The GC is the only body that speaks on behalf of The United Methodist Church. It is where we establish church law and make decisions that will come to bear on our denominational life for at least one quadrennium. It is crucial that our denominational decisions be steeped in prayer and discernment. Our conferencing should be rooted in the holiness of God and guided by the Holy Spirit. There is a great deal at stake in many of our decisions.
Personally speaking, “holy” is not the adjective I would use to describe what went on at the 2012 GC. It was a spectacle that would have made the Ringling Brothers blush. Constant protests and, finally, the stopping of all business of the GC by LGBT protesters is what most people will take away from our time together. Oh, and the Twitter feed–that was ugly. Despite the approximately $8.5 million we invested in this event, we accomplished very little of significance. We honed our skills of insulting one another via social media and left more divided than when we began. That is immoral.
The 2016 GC is beginning to loom like a storm on the horizon. A funnel cloud might be a better analogy. Given recent events relating to ecclesial disobedience and the possibility of a division of the UMC into two or more denominations, I think we should expect the atmosphere of 2012 to seem calm by comparison.
I suggest that we close the GC meeting space to all but delegates, bishops, and other essential personnel. Anyone who wishes to watch the proceedings can do so via live streaming. We should ban all caucus groups from having a presence inside our gathering space: no protests, no signs, no distribution of materials, no flash mobs, no stopping our work together. We should focus on the business at hand with as little distraction as possible. There is plenty of work to do relating to a broad variety of ministries. There will be issues related to security of appointment, our international ministries, our work with the poor, our ministries with people with disabilities, and outreach to young people. Legislative proposals regarding our stance on human sexuality will undoubtedly come forward. There may be various restructuring plans to consider. To have all of this business function in an atmosphere of constant distraction is unfair to the people who care deeply about these ministries. To have this business preempted by the protests of a single group–as may well happen again–would be another sign of deep, abiding dysfunction in our denomination.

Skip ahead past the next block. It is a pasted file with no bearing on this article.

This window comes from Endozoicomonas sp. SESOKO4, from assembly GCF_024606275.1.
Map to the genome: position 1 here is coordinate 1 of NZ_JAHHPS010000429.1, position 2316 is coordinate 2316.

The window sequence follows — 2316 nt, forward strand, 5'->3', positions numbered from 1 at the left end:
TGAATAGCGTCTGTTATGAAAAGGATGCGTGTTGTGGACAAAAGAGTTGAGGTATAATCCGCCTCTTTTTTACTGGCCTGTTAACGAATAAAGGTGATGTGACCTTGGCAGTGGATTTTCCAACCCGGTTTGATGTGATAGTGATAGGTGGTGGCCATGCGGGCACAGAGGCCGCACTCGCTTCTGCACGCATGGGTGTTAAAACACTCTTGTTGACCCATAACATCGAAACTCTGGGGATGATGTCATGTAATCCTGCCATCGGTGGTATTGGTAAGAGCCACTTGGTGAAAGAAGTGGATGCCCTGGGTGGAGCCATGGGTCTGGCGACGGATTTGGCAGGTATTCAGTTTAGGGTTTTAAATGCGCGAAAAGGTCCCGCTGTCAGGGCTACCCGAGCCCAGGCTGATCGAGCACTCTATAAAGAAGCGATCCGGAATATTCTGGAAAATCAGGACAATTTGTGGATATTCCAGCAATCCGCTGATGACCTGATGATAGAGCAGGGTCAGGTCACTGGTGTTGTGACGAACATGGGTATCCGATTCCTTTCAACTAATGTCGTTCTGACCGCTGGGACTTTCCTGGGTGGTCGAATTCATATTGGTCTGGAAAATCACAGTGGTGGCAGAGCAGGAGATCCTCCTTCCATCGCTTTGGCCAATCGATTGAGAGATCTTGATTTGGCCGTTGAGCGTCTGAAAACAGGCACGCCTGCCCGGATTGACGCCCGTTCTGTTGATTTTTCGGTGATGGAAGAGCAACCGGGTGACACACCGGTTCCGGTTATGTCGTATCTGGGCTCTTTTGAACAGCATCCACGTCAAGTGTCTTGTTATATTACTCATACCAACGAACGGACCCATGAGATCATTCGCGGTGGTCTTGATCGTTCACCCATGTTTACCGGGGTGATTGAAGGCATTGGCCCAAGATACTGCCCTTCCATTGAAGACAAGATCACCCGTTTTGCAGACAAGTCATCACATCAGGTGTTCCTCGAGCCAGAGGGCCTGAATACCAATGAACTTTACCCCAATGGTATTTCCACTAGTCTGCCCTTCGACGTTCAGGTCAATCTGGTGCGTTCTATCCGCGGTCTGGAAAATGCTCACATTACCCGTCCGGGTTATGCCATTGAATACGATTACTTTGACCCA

Some may object that this proposal would silence demonstrations in favor of LGBT ordination and marriage in the UMC. It would not of course silence any legislation or discussion of these matters, and discussion and legislation belong properly within the business of the GC. Further, we should bear in mind that counter-demonstrations are possible as well. Do we really want to operate in such a way that any group that feels strongly enough about its position can interrupt the work of the GC, particularly in light of the enormous cost of this event? According to the UMR, the 2016 GC will cost almost $11 million. How do we want to spend that time and money?